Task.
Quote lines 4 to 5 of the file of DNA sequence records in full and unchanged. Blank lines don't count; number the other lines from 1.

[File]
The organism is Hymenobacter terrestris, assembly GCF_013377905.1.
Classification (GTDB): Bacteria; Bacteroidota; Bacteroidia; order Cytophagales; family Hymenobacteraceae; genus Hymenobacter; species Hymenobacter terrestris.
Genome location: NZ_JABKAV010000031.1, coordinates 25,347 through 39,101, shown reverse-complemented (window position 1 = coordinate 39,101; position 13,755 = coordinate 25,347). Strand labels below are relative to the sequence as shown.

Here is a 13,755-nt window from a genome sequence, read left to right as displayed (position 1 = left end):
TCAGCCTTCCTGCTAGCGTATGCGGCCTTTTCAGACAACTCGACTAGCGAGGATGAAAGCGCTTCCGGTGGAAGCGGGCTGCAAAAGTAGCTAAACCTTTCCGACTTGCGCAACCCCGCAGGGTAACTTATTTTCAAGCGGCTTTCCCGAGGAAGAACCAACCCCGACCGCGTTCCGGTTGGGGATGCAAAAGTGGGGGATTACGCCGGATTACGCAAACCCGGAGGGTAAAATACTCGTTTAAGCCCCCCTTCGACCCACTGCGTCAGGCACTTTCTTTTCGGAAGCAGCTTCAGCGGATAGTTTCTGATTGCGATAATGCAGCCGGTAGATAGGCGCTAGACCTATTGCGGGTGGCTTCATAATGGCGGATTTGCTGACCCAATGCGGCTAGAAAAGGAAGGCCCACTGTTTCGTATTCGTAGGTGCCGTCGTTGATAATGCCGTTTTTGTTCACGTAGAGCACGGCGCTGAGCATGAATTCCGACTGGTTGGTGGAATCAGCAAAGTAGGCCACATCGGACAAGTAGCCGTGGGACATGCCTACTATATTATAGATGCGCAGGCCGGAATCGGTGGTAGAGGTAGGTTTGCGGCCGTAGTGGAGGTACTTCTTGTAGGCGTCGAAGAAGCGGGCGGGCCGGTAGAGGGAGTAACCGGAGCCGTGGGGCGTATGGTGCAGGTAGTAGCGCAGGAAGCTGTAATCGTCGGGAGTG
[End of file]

Here is a 13,755-nt window from a genome sequence, read left to right as displayed (position 1 = left end):
TCAGCCTTCCTGCTAGCGTATGCGGCCTTTTCAGACAACTCGACTAGCGAGGATGAAAGCGCTTCCGGTGGAAGCGGGCTGCAAAAGTAGCTAAACCTTTCCGACTTGCGCAACCCCGCAGGGTAACTTATTTTCAAGCGGCTTTCCCGAGGAAGAACCAACCCCGACCGCGTTCCGGTTGGGGATGCAAAAGTGGGGGATTACGCCGGATTACGCAAACCCGGAGGGTAAAATACTCGTTTAAGCCCCCCTTCGACCCACTGCGTCAGGCACTTTCTTTTCGGAAGCAGCTTCAGCGGATAGTTTCTGATTGCGATAATGCAGCCGGTAGATAGGCGCTAGACCTATTGCGGGTGGCTTCATAATGGCGGATTTGCTGACCCAATGCGGCTAGAAAAGGAAGGCCCACTGTTTCGTATTCGTAGGTGCCGTCGTTGATAATGCCGTTTTTGTTCACGTAGAGCACGGCGCTGAGCATGAATTCCGACTGGTTGGTGGAATCAGCAAAGTAGGCCACATCGGACAAGTAGCCGTGGGACATGCCTACTATATTATAGATGCGCAGGCCGGAATCGGTGGTAGAGGTAGGTTTGCGGCCGTAGTGGAGGTACTTCTTGTAGGCGTCGAAGAAGCGGGCGGGCCGGTAGAGGGAGTAACCGGAGCCGTGGGGCGTATGGTGCAGGTAGTAGCGCAGGAAGCTGTAATCGTCGGGAGTG